P: n/a
KL wrote:
OK this is what I got so far. It is still giving me true every
time. I thought I had that logic ok. I open the for loop, then the
if != and return true if a<b, otherwise I close the if loop and
continue the for loop. Am I totally lost?
No, the logic is ok, except for the case where both strings are fully
equal. The reason you seem to get true every time is not a fault in
your operator<, but a fault in your main() function. See above.
Do I possibly need a return after the end of the for loop?


Yes.
Shouldn't it return false if a>b?


It probably does.


OMG! The == !!! I told ya I keep making the same mistakes! That is just
one of them.


I was hoping that you find that one yourself. It makes the learning
experience stronger. ;-)
OK so that works ok as long as the STRINGs aren't equal. Since we were
told to write this as a bool, I am going to forget about if it is equal.
No, it's not something like a 3rd state you need to return. Of course, you
stick with bool, which only has two possible values, true and false.
But if your strings are equal, the first is not less than the second one. So
your operator should definitely return false. What does it do instead?
Will check with the teacher on that though.

Thanks for your help! I am sorry I was being so dense. It's been a VERY
long week here.


Actually, it was fun giving you hints, but still letting you work it out
yourself. :-)

Jul 23 '05 #20

P: n/a
KL
Rolf Magnus wrote:
KL wrote:
OK this is what I got so far. It is still giving me true every
time. I thought I had that logic ok. I open the for loop, then
the if != and return true if a<b, otherwise I close the if loop and
continue the for loop. Am I totally lost?

No, the logic is ok, except for the case where both strings are
fully equal. The reason you seem to get true every time is not a
fault in your operator<, but a fault in your main() function. See
above.

Do I possibly need a return after the end of the for loop?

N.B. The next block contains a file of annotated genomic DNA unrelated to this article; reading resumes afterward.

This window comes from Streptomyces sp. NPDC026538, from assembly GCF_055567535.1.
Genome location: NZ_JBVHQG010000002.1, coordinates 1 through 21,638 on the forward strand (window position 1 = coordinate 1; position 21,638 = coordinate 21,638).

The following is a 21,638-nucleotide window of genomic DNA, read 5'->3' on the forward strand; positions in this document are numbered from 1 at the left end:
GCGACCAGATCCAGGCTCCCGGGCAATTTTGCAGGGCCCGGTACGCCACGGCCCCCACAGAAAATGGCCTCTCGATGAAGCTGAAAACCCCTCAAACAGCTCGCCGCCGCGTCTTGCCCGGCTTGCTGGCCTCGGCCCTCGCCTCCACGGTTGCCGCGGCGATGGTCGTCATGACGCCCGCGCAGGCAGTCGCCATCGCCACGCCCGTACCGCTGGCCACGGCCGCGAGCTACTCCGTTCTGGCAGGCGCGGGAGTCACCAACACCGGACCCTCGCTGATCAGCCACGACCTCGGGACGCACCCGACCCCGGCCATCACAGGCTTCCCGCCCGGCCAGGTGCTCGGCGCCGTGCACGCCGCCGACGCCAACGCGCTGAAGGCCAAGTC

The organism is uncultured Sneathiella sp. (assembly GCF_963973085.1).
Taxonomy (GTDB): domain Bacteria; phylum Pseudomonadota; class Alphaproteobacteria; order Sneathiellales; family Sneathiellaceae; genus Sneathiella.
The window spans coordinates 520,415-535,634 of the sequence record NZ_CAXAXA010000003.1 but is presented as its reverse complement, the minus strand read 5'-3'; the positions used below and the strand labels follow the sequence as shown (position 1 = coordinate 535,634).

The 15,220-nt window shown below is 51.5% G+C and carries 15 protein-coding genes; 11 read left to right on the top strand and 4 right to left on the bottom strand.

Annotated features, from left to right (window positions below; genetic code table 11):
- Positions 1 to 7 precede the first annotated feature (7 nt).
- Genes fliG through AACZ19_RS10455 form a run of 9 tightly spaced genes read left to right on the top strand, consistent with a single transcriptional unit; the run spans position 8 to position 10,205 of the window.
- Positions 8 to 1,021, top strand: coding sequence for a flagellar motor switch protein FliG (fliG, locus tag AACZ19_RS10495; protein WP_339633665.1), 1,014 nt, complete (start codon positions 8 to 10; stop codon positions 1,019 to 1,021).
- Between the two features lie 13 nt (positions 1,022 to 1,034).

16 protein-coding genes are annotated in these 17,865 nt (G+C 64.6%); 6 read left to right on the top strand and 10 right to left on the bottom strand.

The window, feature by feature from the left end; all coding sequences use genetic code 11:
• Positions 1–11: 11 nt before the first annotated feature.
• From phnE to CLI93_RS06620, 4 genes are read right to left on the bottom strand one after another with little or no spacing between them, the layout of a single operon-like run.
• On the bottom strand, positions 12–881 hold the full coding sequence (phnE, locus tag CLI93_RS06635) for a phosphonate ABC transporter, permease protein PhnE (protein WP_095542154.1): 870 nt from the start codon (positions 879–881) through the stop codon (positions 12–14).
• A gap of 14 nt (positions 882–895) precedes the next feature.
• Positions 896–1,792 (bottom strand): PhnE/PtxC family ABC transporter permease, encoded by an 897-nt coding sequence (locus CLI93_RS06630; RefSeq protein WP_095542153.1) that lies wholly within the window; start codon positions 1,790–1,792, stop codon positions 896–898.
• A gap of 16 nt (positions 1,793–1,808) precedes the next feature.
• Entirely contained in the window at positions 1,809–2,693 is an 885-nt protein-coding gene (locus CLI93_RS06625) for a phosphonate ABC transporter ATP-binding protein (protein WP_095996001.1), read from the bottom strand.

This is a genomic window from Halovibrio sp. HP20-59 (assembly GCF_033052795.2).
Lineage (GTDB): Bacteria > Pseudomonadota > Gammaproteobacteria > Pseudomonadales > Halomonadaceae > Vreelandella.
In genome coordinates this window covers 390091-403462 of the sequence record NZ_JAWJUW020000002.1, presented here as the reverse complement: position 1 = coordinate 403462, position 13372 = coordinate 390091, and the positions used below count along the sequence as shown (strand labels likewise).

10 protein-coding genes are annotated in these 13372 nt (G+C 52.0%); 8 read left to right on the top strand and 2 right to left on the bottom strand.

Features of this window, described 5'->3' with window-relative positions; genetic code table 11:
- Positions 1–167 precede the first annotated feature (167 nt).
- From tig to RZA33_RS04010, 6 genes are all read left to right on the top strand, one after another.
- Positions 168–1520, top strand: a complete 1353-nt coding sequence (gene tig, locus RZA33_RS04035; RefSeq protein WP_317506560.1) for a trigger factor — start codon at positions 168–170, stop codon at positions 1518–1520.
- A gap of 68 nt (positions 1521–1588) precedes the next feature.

Yes.

Shouldn't it return false if a>b?

It probably does.


OMG! The == !!! I told ya I keep making the same mistakes! That
is just one of them.


I was hoping that you find that one yourself. It makes the learning
experience stronger. ;-)


Yes it does! And I constantly do that. I think taking Calculus while
learning something like C++ with == in it is just wrong! LOL
OK so that works ok as long as the STRINGs aren't equal. Since we
were told to write this as a bool, I am going to forget about if it
is equal.


No, it's not something like a 3rd state you need to return. Of
course, you stick with bool, which only has two possible values, true
and false.
But if your strings are equal, the first is not less than the second
one. So your operator should definitely return false. What does it do
instead?


Yeah, I figured this out. Was lost, but now I am found!
Will check with the teacher on that though.

Thanks for your help! I am sorry I was being so dense. It's been a
VERY long week here.


Actually, it was fun giving you hints, but still letting you work it
out yourself. :-)


Well, I am sure I will be back when we get our next project. My mind is
numb at this point!

--

KL

Your argument is sound, nothing but sound. -Benjamin Franklin

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Jul 23 '05 #21